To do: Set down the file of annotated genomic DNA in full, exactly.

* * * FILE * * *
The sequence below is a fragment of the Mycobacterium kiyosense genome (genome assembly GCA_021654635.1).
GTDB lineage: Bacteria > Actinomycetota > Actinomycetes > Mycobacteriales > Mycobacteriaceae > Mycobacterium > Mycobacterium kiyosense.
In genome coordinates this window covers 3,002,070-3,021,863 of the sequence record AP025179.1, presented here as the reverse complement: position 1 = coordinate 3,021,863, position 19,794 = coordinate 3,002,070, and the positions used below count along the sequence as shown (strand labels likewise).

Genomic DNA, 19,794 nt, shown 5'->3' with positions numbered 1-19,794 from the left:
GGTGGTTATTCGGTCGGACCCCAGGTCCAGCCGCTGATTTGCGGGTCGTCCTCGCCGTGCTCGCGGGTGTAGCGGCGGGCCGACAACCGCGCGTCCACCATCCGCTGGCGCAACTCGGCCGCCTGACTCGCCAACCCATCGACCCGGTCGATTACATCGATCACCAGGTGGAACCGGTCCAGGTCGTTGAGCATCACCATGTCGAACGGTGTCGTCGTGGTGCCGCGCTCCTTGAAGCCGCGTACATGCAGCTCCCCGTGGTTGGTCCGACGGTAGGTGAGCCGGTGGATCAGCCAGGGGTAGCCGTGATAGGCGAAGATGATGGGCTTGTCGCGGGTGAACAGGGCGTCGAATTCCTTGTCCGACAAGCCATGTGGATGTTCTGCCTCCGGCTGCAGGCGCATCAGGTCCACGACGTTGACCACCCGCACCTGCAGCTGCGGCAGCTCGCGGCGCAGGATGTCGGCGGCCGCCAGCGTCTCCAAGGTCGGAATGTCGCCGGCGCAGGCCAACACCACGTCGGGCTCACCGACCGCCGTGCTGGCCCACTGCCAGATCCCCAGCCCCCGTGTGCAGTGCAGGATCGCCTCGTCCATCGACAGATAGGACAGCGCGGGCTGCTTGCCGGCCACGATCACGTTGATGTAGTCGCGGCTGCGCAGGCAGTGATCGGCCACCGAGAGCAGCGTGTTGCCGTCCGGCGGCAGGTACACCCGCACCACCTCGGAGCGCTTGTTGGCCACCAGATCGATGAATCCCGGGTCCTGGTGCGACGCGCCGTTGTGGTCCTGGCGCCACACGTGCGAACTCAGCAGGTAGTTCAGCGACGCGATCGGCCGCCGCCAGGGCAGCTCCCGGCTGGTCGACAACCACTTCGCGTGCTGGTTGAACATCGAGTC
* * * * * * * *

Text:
The sequence below is a fragment of the Mycobacterium kiyosense genome (genome assembly GCA_021654635.1).
GTDB lineage: Bacteria > Actinomycetota > Actinomycetes > Mycobacteriales > Mycobacteriaceae > Mycobacterium > Mycobacterium kiyosense.
In genome coordinates this window covers 3,002,070-3,021,863 of the sequence record AP025179.1, presented here as the reverse complement: position 1 = coordinate 3,021,863, position 19,794 = coordinate 3,002,070, and the positions used below count along the sequence as shown (strand labels likewise).

Genomic DNA, 19,794 nt, shown 5'->3' with positions numbered 1-19,794 from the left:
GGTGGTTATTCGGTCGGACCCCAGGTCCAGCCGCTGATTTGCGGGTCGTCCTCGCCGTGCTCGCGGGTGTAGCGGCGGGCCGACAACCGCGCGTCCACCATCCGCTGGCGCAACTCGGCCGCCTGACTCGCCAACCCATCGACCCGGTCGATTACATCGATCACCAGGTGGAACCGGTCCAGGTCGTTGAGCATCACCATGTCGAACGGTGTCGTCGTGGTGCCGCGCTCCTTGAAGCCGCGTACATGCAGCTCCCCGTGGTTGGTCCGACGGTAGGTGAGCCGGTGGATCAGCCAGGGGTAGCCGTGATAGGCGAAGATGATGGGCTTGTCGCGGGTGAACAGGGCGTCGAATTCCTTGTCCGACAAGCCATGTGGATGTTCTGCCTCCGGCTGCAGGCGCATCAGGTCCACGACGTTGACCACCCGCACCTGCAGCTGCGGCAGCTCGCGGCGCAGGATGTCGGCGGCCGCCAGCGTCTCCAAGGTCGGAATGTCGCCGGCGCAGGCCAACACCACGTCGGGCTCACCGACCGCCGTGCTGGCCCACTGCCAGATCCCCAGCCCCCGTGTGCAGTGCAGGATCGCCTCGTCCATCGACAGATAGGACAGCGCGGGCTGCTTGCCGGCCACGATCACGTTGATGTAGTCGCGGCTGCGCAGGCAGTGATCGGCCACCGAGAGCAGCGTGTTGCCGTCCGGCGGCAGGTACACCCGCACCACCTCGGAGCGCTTGTTGGCCACCAGATCGATGAATCCCGGGTCCTGGTGCGACGCGCCGTTGTGGTCCTGGCGCCACACGTGCGAACTCAGCAGGTAGTTCAGCGACGCGATCGGCCGCCGCCAGGGCAGCTCCCGGCTGGTCGACAACCACTTCGCGTGCTGGTTGAACATCGAGTC